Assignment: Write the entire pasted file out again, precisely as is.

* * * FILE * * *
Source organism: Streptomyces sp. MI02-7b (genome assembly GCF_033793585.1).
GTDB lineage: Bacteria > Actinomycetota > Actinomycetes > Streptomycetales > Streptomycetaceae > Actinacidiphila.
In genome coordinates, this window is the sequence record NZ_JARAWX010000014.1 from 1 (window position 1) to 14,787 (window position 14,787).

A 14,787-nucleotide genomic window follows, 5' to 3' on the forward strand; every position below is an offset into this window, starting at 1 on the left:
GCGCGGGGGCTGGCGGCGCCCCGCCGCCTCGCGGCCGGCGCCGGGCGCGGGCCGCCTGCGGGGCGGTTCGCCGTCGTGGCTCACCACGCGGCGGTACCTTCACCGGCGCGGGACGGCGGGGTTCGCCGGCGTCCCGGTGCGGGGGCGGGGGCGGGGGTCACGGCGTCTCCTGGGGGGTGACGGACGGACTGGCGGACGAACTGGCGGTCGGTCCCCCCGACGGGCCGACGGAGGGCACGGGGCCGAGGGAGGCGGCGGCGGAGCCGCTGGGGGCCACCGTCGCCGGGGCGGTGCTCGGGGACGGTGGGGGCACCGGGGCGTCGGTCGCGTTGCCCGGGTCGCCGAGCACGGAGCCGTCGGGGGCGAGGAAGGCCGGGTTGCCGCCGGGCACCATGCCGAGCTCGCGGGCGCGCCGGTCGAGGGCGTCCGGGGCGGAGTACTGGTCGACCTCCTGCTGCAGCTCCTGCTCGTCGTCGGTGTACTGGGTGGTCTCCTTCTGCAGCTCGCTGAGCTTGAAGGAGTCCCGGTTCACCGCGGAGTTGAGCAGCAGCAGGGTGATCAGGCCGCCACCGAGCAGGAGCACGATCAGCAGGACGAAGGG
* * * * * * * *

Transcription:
Source organism: Streptomyces sp. MI02-7b (genome assembly GCF_033793585.1).
GTDB lineage: Bacteria > Actinomycetota > Actinomycetes > Streptomycetales > Streptomycetaceae > Actinacidiphila.
In genome coordinates, this window is the sequence record NZ_JARAWX010000014.1 from 1 (window position 1) to 14,787 (window position 14,787).

A 14,787-nucleotide genomic window follows, 5' to 3' on the forward strand; every position below is an offset into this window, starting at 1 on the left:
GCGCGGGGGCTGGCGGCGCCCCGCCGCCTCGCGGCCGGCGCCGGGCGCGGGCCGCCTGCGGGGCGGTTCGCCGTCGTGGCTCACCACGCGGCGGTACCTTCACCGGCGCGGGACGGCGGGGTTCGCCGGCGTCCCGGTGCGGGGGCGGGGGCGGGGGTCACGGCGTCTCCTGGGGGGTGACGGACGGACTGGCGGACGAACTGGCGGTCGGTCCCCCCGACGGGCCGACGGAGGGCACGGGGCCGAGGGAGGCGGCGGCGGAGCCGCTGGGGGCCACCGTCGCCGGGGCGGTGCTCGGGGACGGTGGGGGCACCGGGGCGTCGGTCGCGTTGCCCGGGTCGCCGAGCACGGAGCCGTCGGGGGCGAGGAAGGCCGGGTTGCCGCCGGGCACCATGCCGAGCTCGCGGGCGCGCCGGTCGAGGGCGTCCGGGGCGGAGTACTGGTCGACCTCCTGCTGCAGCTCCTGCTCGTCGTCGGTGTACTGGGTGGTCTCCTTCTGCAGCTCGCTGAGCTTGAAGGAGTCCCGGTTCACCGCGGAGTTGAGCAGCAGCAGGGTGATCAGGCCGCCACCGAGCAGGAGCACGATCAGCAGGACGAAGGG